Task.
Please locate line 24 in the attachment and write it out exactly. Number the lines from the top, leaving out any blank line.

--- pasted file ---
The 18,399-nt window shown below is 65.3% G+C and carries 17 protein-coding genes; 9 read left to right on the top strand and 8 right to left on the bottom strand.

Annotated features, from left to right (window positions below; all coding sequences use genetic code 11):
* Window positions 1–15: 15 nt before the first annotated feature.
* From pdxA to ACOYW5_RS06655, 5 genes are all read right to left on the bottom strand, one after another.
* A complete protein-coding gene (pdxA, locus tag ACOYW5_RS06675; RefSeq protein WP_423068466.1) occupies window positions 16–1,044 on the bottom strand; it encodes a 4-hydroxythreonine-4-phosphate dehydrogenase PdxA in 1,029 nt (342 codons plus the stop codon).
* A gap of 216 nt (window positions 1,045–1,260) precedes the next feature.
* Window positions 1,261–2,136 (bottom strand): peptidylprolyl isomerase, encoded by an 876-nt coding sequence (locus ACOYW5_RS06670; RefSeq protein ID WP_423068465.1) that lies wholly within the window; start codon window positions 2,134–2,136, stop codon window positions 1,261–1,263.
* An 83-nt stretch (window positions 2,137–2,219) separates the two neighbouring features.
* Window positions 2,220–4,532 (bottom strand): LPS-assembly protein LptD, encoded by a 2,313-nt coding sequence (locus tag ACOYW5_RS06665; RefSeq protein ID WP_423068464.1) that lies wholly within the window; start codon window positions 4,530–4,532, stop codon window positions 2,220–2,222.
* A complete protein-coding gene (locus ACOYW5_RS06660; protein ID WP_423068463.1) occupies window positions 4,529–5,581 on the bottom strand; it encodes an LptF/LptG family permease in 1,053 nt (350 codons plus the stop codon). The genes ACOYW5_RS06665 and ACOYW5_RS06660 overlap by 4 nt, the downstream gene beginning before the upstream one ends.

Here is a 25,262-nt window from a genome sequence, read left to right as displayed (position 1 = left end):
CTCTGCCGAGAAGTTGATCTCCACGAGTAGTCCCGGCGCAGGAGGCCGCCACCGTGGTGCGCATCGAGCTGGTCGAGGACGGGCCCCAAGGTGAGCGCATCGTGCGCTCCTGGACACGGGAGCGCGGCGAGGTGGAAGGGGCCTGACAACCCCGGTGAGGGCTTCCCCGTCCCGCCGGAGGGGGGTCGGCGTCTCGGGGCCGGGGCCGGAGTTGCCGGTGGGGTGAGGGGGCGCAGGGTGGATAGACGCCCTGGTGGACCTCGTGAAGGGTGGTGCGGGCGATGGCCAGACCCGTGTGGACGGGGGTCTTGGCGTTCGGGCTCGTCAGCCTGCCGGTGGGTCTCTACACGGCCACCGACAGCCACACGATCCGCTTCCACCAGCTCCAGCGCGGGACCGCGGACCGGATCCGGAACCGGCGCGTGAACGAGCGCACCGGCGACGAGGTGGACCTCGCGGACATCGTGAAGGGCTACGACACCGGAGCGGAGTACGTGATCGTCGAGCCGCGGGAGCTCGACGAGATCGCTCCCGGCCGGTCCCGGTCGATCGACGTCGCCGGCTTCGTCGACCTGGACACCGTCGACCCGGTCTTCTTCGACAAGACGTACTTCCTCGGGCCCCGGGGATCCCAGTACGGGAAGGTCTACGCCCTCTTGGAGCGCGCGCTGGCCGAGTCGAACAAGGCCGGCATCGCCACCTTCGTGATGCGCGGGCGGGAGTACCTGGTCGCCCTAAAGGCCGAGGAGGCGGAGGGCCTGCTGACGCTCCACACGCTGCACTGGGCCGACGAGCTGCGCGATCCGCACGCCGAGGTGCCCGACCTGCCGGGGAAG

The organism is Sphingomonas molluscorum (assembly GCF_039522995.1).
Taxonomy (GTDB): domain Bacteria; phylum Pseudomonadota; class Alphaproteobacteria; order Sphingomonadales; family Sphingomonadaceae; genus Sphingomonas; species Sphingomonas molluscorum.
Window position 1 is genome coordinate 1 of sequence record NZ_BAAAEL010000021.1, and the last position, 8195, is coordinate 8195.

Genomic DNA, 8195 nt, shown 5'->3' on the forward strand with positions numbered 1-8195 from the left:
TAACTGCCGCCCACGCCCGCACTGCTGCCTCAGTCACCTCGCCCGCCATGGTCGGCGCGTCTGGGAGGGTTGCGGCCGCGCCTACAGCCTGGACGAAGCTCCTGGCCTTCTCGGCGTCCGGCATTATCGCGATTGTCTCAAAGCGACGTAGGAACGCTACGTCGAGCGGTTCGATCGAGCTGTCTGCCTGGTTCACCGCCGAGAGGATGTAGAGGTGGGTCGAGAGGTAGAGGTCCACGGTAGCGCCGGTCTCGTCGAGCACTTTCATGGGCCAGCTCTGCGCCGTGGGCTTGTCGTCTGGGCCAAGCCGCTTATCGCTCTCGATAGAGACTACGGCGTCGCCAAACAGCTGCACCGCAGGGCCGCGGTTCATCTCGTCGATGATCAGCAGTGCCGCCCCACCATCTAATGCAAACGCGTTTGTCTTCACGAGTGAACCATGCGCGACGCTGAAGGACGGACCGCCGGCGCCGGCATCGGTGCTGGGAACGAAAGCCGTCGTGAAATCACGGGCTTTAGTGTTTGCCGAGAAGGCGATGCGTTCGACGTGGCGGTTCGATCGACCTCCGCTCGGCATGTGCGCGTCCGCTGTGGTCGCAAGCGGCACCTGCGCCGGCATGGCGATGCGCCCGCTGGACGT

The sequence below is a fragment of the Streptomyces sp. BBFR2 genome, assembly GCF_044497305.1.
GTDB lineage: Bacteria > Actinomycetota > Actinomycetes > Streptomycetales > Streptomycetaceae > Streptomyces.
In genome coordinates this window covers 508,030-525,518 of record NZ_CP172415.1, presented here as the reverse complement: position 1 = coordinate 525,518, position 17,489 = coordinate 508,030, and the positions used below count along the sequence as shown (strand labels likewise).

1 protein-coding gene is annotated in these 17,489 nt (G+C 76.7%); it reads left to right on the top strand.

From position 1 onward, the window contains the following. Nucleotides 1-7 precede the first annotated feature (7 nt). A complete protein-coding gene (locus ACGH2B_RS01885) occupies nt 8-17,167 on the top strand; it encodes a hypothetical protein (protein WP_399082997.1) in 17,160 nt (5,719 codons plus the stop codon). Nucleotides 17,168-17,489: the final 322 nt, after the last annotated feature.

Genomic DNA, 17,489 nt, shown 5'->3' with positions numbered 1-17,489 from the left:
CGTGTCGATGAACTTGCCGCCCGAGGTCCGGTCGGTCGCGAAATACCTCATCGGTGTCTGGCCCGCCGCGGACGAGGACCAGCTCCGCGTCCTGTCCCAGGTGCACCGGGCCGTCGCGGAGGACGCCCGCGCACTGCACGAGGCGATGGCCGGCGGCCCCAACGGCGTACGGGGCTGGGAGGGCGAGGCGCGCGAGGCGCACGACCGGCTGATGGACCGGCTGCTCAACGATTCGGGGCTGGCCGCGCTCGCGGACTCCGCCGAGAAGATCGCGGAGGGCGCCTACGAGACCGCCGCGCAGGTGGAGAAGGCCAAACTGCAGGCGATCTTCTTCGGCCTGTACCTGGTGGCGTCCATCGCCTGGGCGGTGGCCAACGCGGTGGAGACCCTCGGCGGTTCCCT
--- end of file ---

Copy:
CGTGTCGATGAACTTGCCGCCCGAGGTCCGGTCGGTCGCGAAATACCTCATCGGTGTCTGGCCCGCCGCGGACGAGGACCAGCTCCGCGTCCTGTCCCAGGTGCACCGGGCCGTCGCGGAGGACGCCCGCGCACTGCACGAGGCGATGGCCGGCGGCCCCAACGGCGTACGGGGCTGGGAGGGCGAGGCGCGCGAGGCGCACGACCGGCTGATGGACCGGCTGCTCAACGATTCGGGGCTGGCCGCGCTCGCGGACTCCGCCGAGAAGATCGCGGAGGGCGCCTACGAGACCGCCGCGCAGGTGGAGAAGGCCAAACTGCAGGCGATCTTCTTCGGCCTGTACCTGGTGGCGTCCATCGCCTGGGCGGTGGCCAACGCGGTGGAGACCCTCGGCGGTTCCCT